How My IBD Content Has Changed Over Time

I first started talking openly about having inflammatory bowel disease in 2014. I had pouchitis, and I was sick of people not getting that I was ill, because I looked well enough.

That first Facebook awareness post, born out of anger and frustration, had an unexpected response. The post was set to public, and people I didn't even know were liking, sharing, and commenting on it – 1.3k likes and 1.5k shares. It blew my mind. I was just venting, really.

My IBD advocacy started on social media

I was working in social media marketing, so I understood how all of the different platforms worked. I had been using Twitter to connect with other people who had ulcerative colitis and Crohn's disease, but I'd never ventured onto Facebook. I wasn't even using my real name on Twitter, I had set up an additional account to talk IBD.

After that post, I started thinking... Dare I step into the realm of awareness-raising? Was I brave enough to start talking about day-to-day life with IBD on social media... As me?!

Yes. Yes, I was. I wanted to fundraise, and I wanted to raise awareness. So I did. A community of people was building around me, so I created a Facebook support group. I started writing blogs. I began using my personal Twitter. I was on Pinterest, Tumblr, and LinkedIn. I even joined Instagram, eventually.

What's my advocacy purpose?

My poor health and multiple surgeries had made me feel like I was failing at life. Like I couldn't get where I wanted to be, and I didn't really have a purpose. All of that changed when I started supporting other people. Maybe this was my purpose? I had a thirst for knowledge about IBD. I wanted to understand as much as possible, so I read everything I could.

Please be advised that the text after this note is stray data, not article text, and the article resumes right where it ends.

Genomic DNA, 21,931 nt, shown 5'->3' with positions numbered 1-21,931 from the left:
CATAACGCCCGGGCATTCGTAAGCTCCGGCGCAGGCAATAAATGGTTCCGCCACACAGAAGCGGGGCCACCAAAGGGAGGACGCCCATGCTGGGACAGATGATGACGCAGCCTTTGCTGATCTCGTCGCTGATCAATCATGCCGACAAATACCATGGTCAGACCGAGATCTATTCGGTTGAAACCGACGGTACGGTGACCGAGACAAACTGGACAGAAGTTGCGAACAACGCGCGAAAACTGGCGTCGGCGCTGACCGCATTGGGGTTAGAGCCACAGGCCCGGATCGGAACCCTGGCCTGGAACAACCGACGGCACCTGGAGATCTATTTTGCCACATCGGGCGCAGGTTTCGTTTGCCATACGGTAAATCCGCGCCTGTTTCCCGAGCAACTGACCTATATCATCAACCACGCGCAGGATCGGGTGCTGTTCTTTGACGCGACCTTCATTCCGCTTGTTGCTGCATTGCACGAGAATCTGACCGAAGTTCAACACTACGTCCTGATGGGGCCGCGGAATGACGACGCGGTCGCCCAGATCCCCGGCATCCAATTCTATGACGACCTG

A few years in, I realised that my friends list had dwindled. Had people bored of me harping on about IBD? No matter. No loss to me. They weren't friends who I met up with in real life or anything. They were just people I knew from passing through – school, further education, jobs.

But then I started looking at who was actually engaging with me. That's when I realised, people who didn't have IBD, or who weren’t directly impacted by it, didn't want to be educated about it. They weren't engaging with my posts. They were probably scrolling right by them.

Giving support to people with UC and Crohn's

So, I shifted my focus. The people engaging with me were people who had Crohn's disease and ulcerative colitis. I didn't need to raise awareness to them. I simply needed to support them, so I started concentrating more on sharing resources, info, tips and tricks. I created a Facebook page and shifted my health stuff to that. That left my personal Facebook profile pretty much dead in the water.

One thing that is worth mentioning is another realisation I had later on. An important one. When someone on my friends list starts being investigated for IBD, they often message me. Or if they've just been diagnosed. I also have people message me if a friend of theirs is diagnosed or is being investigated, to see if they can put them in touch with me.

I'd thought my posts were falling on deaf ears when it came to non-IBD people, but they obviously weren't. People read them and took them in. They might not have been relevant to them at the time, but I am the person they think of when they need support. How cool is that?!

Continuing to spread IBD awareness

I started working in the IBD and ostomy space, as well as spending my free time in it. Working with healthcare companies and Pharma can be incredibly interesting.

I've finally come to realise that it all that matters. Awareness, sharing my journey, and the informative stuff, all has its place. Life feels a lot more right these days.

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This article represents the opinions, thoughts, and experiences of the author; none of this content has been paid for by any advertiser. The team does not recommend or endorse any products or treatments discussed herein. Learn more about how we maintain editorial integrity here.

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